Topic: International Economics and Development

A Second Industrial Revolution?

Peter Goodman has a fine article in Monday’s Washington Post about the resilience and tenacity of the manufacturing sector in the United States – even in the storied ghost towns that dot the once-bustling textile regions of North Carolina.  Like my recent paper on the topic, Goodman points out that U.S. manufacturing is thriving:

The United States makes more manufactured goods today than at any time in history, as measured by the dollar value of production adjusted for inflation – three times as much as in the mid-1950s, the supposed heyday of American industry. Between 1977 and 2005, the value of American manufacturing swelled from $1.3 trillion to an all-time record $4.5 trillion, according to the Bureau of Economic Analysis.

And he reinforces a key point of my paper that has yet to penetrate the pessimistic political discourse:

With less than 5 percent of the world’s population, the United States is responsible for almost one-fourth of global manufacturing, a share that has changed little in decades. The United States is the largest manufacturing economy by far. Japan, the only serious rival for that title, has been losing ground. China has been growing but represents only about one-tenth of world manufacturing.

The major difference between my paper and Goodman’s story is that the former takes a birds-eye view of the manufacturing sector, presenting an impersonal, data-driven assessment of the state of U.S. manufacturing.  Goodman’s story focuses on a particular biotechnology company that occupies a former textile mill, producing a drug for liver ailments from a local pond weed.  The story is emblematic of the metamorphosis throughout the North Carolina and U.S. manufacturing sectors:

North Carolina encapsulates the forces remaking American manufacturing. Between 2002 and 2005, the state lost 72,000 manufacturing jobs, about three-fourths in textiles, furniture-making and electronics, according to the North Carolina Commission on Workforce Development. At the same time, the state has become a rising powerhouse in lucrative new manufacturing sectors such as biotechnology, pharmaceuticals and sophisticated textiles.

During the most recent decade, U.S. manufacturing has become increasingly oriented toward the middle and upper ends of the value-added spectrum.  Opportunities abound for workers with skills or the willingness and wherewithal to acquire them.  In fact, the title of the National Association of Manufacturers tenth annual Labor Day Report on the state of U.S. manufacturing is “Rising Incomes Cushion Economy,” and its subtitle is “Finding Highly Skilled Workers Remains a Challenge for Manufacturers.”  It seems to me that rising wages should make more workers willing to get the skills, and the need to find highly-skilled workers should induce manufacturers to assist on the wherewithal front.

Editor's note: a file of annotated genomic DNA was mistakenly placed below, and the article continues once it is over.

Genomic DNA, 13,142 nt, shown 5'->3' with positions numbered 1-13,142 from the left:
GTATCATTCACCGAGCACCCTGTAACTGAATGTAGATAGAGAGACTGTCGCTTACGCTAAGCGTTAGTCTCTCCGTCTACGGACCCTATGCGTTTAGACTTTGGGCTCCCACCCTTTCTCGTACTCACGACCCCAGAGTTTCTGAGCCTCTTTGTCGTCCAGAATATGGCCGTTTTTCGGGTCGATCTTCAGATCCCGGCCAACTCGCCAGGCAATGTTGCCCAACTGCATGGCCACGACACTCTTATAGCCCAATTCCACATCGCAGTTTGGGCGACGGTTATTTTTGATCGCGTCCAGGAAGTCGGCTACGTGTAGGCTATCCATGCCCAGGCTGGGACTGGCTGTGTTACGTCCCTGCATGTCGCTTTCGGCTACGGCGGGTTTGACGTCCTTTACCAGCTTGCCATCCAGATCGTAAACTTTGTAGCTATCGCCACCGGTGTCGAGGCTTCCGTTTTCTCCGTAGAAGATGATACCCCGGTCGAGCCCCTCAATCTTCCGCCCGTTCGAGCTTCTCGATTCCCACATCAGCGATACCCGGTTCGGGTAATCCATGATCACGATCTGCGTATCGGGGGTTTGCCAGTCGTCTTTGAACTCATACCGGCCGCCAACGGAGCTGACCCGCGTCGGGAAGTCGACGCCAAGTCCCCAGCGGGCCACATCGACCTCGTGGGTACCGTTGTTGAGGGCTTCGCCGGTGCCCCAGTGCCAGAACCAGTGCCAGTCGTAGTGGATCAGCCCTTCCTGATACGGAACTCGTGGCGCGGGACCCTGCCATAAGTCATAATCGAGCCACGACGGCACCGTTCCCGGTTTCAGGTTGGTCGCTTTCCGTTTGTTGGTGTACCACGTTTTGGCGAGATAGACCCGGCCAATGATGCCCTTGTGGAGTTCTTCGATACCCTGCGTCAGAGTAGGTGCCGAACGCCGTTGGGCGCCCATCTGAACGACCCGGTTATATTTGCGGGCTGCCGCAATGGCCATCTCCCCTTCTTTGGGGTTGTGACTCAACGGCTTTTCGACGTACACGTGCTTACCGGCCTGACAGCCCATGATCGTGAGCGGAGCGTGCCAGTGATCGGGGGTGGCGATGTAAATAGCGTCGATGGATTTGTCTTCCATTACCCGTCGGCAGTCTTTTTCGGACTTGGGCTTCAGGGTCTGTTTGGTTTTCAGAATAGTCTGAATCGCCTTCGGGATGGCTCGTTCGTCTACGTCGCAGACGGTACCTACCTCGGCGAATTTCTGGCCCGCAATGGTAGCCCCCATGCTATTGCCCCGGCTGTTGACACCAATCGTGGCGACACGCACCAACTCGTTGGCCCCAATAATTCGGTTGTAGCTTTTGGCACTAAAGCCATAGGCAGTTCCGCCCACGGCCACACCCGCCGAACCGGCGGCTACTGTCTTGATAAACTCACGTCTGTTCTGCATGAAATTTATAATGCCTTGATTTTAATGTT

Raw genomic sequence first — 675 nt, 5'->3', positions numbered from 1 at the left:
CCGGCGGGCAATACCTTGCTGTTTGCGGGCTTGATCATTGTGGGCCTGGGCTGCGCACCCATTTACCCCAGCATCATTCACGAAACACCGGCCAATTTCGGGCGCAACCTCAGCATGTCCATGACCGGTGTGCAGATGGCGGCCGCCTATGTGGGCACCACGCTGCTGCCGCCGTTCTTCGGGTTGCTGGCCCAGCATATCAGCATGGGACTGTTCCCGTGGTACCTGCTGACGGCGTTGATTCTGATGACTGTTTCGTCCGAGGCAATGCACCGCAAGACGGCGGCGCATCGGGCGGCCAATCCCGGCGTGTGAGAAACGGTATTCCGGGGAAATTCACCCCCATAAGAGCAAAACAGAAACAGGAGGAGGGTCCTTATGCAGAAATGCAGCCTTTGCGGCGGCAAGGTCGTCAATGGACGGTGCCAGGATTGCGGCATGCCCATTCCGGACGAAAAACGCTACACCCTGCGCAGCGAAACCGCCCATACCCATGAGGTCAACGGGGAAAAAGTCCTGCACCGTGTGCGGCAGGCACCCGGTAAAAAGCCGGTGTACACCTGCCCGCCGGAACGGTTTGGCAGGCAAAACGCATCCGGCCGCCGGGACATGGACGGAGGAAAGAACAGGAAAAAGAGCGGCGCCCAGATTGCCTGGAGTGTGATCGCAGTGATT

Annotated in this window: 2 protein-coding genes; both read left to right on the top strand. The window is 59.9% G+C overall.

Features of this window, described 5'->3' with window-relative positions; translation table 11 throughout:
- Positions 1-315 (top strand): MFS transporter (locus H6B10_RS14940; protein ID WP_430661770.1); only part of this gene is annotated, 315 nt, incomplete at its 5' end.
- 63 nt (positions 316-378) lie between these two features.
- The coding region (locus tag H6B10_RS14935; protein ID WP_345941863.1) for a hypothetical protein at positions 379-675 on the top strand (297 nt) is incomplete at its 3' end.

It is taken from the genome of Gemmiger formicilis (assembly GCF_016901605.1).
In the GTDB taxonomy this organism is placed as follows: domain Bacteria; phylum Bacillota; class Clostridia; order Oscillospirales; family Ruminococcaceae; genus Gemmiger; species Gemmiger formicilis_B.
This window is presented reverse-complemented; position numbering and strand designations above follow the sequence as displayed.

U.S. Manufacturing Sector Needs No Protection from Congress

Protectionist measures currently being considered on Capitol Hill would damage America’s manufacturing base and fail to take into account that the nation’s manufacturing sector is in fact booming. In “Thriving in a Global Economy: The Truth about U.S. Manufacturing and Trade,” Cato scholar Daniel J. Ikenson argues, “Justification for [protectionist] bills is predicated on the belief that manufacturing is in decline and that the failure of U.S. trade policy to address unfair competition is to blame. But those premises are wrong. The totality of evidence points to a robust manufacturing sector that has thrived on account of greater international trade.”

The Privatization Revolution Reaches the Kibbutz

A fascinating headline in the New York Times today:

The Kibbutz Sheds Socialism and Gains Popularity  

It seems that one of the proudest accomplishments of socialism – one that never degenerated into totalitarianism! – the Israeli kibbutz, began to decline in the 1980s as even small-scale socialism proved not to work very well. People left the kibbutzim, and they seemed doomed. But now, as the Times puts it, “most are undergoing a process of privatization,” though just as in China and other reforming socialist societies, they prefer not to use such a word. Nevertheless, the Times says,